Practical Science on Movement and Pain

High Heels, Barefeet, and Running in Circles

English: Red High Heel Pumps

Image via Wikipedia

Three new studies recently emerged that shed light on how gait changes our structure and function. I thought it would be interesting to discuss them all at the same time.

High heels are bad

It is known that wearing high heels tends to shorten the calf muscles and stiffen the achilles tendon. Shocker. Some researchers were curious what effects this might have on gait mechanics. So they recruited a group of women who wore high heels (more than 5cm) for at least 40 hours a week for two years. The control group rarely wore heels.

The women walked barefoot while the scientists collected data. Analysis revealed that the high heel group on average took shorter strides and did more work with the calf muscles to propel themselves forward. The low heelers used longer strides, stretched their achilles tendons further, and thereby gained more forward energy “for free” in the form of the release of the stored energy of the elastic tendons. Score one for low heels.

Minimal footwear is good?

In another recent study, Daniel Lieberman’s group recruited some people who habitually run with minimal footwear to run in their minimal footwear and then in normal running shoes. Guess what? Their gait was more efficient in the minimal footwear. This should be no major surprise. I would expect anyone to run most efficiently in the shoes they are accustomed to using. The study would have been more interesting if it included runners who wear mainstream running shoes. Would they have more or less efficient gaits than the minimal runners? Would they improve if they put on the Vibrams? We don’t know. But the study does show that footwear affects gait efficiency.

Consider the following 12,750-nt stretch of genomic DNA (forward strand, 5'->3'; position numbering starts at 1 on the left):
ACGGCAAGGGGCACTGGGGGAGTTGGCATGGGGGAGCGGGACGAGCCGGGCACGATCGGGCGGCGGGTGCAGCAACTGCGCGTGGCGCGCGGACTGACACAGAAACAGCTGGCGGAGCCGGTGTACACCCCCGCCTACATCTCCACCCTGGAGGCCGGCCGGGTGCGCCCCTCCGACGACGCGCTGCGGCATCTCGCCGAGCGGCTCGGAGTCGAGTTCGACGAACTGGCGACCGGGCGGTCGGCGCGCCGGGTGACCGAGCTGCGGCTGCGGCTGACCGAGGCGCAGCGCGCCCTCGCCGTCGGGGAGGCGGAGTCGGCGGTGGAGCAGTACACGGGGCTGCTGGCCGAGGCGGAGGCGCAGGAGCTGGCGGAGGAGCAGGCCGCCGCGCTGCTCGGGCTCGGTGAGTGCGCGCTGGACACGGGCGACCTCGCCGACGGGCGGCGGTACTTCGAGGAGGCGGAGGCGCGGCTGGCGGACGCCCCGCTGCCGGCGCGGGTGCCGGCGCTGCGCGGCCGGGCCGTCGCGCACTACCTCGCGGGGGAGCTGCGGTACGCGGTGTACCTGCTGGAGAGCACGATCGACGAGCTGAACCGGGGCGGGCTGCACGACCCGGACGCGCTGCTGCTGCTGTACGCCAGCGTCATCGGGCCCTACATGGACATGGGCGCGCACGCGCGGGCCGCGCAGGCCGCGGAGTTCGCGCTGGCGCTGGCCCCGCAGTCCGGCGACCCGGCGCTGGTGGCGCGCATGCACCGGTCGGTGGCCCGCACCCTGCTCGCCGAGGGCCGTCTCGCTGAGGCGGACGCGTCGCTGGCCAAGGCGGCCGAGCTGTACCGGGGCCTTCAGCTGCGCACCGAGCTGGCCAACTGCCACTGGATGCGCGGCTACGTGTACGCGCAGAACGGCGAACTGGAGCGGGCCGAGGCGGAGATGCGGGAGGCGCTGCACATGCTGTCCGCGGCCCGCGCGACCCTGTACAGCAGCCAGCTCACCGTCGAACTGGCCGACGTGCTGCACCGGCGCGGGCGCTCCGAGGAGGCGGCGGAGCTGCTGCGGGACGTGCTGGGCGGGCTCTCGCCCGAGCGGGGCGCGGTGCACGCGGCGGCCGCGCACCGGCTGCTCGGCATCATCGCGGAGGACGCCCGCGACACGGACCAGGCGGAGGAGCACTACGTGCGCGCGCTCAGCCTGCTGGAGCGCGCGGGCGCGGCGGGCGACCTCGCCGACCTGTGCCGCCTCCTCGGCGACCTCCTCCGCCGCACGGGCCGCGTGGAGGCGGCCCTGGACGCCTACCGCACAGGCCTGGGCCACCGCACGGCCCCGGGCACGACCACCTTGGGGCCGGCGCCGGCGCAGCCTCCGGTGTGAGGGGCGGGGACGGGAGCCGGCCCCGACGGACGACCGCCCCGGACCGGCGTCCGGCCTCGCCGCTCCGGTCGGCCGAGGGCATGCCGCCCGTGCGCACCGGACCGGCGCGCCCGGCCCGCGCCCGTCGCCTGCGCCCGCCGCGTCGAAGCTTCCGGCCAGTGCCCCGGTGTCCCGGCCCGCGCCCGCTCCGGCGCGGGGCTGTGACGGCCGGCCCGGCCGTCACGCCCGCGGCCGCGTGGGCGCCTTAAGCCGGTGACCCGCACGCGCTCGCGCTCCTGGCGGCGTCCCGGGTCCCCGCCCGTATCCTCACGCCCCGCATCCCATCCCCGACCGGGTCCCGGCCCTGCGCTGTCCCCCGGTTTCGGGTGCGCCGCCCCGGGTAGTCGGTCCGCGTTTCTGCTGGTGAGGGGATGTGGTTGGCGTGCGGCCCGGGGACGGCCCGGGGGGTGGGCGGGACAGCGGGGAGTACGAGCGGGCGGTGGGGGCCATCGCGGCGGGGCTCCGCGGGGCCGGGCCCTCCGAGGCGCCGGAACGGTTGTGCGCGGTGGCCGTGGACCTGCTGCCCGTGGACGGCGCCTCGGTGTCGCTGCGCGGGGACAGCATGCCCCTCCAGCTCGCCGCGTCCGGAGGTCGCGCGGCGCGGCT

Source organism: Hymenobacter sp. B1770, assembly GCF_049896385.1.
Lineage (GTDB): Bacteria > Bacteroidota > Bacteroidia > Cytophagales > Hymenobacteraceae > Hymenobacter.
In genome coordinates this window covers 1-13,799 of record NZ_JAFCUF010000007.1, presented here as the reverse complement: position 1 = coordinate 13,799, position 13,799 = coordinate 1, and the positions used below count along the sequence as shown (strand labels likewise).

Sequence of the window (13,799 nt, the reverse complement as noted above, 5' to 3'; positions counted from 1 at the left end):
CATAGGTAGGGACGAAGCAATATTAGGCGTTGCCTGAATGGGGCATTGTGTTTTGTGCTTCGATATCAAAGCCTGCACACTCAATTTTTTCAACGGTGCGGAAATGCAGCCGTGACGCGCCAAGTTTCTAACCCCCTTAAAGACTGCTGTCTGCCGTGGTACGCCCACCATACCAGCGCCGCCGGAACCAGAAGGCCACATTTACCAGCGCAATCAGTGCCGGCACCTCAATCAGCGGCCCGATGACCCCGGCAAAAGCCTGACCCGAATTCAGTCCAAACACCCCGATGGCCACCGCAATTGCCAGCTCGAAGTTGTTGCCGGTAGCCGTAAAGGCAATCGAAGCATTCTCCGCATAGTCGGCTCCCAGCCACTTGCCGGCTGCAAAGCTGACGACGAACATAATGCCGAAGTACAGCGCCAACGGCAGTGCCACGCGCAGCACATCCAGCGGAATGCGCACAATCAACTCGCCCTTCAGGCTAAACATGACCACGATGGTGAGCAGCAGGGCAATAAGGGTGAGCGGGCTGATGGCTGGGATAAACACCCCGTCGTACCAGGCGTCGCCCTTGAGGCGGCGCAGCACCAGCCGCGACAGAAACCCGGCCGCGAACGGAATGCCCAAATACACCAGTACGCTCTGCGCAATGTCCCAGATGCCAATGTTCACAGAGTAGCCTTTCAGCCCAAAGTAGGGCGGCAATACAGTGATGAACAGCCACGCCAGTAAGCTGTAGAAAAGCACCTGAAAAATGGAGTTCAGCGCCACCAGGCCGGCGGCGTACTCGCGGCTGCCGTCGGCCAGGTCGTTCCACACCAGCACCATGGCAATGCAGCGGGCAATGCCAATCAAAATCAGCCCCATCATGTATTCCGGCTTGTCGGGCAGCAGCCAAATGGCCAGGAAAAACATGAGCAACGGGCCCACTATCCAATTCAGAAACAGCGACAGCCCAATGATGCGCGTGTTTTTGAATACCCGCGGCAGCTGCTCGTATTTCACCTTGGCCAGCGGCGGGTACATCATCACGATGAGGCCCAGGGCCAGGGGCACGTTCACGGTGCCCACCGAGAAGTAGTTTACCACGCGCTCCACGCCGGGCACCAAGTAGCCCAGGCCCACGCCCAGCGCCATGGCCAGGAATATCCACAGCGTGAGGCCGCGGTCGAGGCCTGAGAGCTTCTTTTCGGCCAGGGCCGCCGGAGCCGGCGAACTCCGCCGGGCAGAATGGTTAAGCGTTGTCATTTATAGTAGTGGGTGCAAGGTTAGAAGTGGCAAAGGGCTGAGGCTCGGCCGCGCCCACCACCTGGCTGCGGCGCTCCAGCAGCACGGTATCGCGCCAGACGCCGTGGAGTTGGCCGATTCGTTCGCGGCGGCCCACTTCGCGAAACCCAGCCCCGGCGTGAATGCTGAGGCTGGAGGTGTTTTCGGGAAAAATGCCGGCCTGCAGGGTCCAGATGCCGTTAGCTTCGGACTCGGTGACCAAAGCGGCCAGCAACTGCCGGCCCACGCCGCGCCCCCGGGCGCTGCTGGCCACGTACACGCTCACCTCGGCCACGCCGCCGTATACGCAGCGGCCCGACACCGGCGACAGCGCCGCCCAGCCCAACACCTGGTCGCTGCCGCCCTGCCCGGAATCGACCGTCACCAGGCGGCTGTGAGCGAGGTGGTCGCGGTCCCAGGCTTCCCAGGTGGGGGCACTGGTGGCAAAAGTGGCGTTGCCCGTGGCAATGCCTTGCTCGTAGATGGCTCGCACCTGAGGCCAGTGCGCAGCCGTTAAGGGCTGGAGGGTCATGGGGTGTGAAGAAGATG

Running in circles

In the third study, researchers recruited a bunch of runners who spend a lot of time running around a track in the same direction. They found that the muscle reflexes were different from side to side. This was not found in the control group, so this was interpreted as an adaptation to the monotonous same direction running.

Conclusion

So what is the take away here? For me, it is that the structure and function of the body are always adapting to imposed stress in highly specific ways. Some of the adaptations will probably be harmless, and others will probably lead to problems (e.g. the high heels). But one way or the other, how you move will leave its mark.

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3 Responses to High Heels, Barefeet, and Running in Circles

  1. I see Lieberman’s study as effective. I have both minimal footwear, vibram five finger and normal running shoes. As weird as it may sound, the 1/4″ sole of the minimal shoes screws up my normal gait that I have with my vibrams. Around 2.5 miles, my back will flare up and need an adjustment from a Chiropractor when I wear my minimal shoes. I prefer running in the five fingers. I run farther and experience less physical fatigue and pain. I haven’t run in normal running shoes for over two years. I think Lieberman has clearly documented in other studies the efficiency of running barefoot over traditional running shoes.

  2. Todd Hargrove says:

    Ross,

    I agree that the Lieberman study is useful, I just wish it had more controls. Interesting about your back being sensitive to the shoes. I have heard similar things from others.

    I think you may be right about the other studies by Lieberman I should look those up.

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